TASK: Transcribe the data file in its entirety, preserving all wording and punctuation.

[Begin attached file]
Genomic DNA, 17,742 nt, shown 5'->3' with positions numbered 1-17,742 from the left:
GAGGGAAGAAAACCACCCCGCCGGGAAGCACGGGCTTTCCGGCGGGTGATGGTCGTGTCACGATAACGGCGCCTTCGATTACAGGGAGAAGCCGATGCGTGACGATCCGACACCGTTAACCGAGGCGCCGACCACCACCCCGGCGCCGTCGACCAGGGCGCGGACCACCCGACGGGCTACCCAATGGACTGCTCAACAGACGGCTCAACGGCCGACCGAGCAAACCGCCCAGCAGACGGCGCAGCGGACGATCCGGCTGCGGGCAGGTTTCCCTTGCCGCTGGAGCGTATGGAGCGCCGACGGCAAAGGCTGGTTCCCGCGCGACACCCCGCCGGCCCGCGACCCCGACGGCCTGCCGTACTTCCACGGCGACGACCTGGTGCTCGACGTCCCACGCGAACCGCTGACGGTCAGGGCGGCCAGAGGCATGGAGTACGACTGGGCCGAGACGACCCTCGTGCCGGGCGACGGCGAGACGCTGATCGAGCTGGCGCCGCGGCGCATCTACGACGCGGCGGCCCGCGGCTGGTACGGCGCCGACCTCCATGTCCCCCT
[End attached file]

Genomic DNA, 17,742 nt, shown 5'->3' with positions numbered 1-17,742 from the left:
GAGGGAAGAAAACCACCCCGCCGGGAAGCACGGGCTTTCCGGCGGGTGATGGTCGTGTCACGATAACGGCGCCTTCGATTACAGGGAGAAGCCGATGCGTGACGATCCGACACCGTTAACCGAGGCGCCGACCACCACCCCGGCGCCGTCGACCAGGGCGCGGACCACCCGACGGGCTACCCAATGGACTGCTCAACAGACGGCTCAACGGCCGACCGAGCAAACCGCCCAGCAGACGGCGCAGCGGACGATCCGGCTGCGGGCAGGTTTCCCTTGCCGCTGGAGCGTATGGAGCGCCGACGGCAAAGGCTGGTTCCCGCGCGACACCCCGCCGGCCCGCGACCCCGACGGCCTGCCGTACTTCCACGGCGACGACCTGGTGCTCGACGTCCCACGCGAACCGCTGACGGTCAGGGCGGCCAGAGGCATGGAGTACGACTGGGCCGAGACGACCCTCGTGCCGGGCGACGGCGAGACGCTGATCGAGCTGGCGCCGCGGCGCATCTACGACGCGGCGGCCCGCGGCTGGTACGGCGCCGACCTCCATGTCCCCCT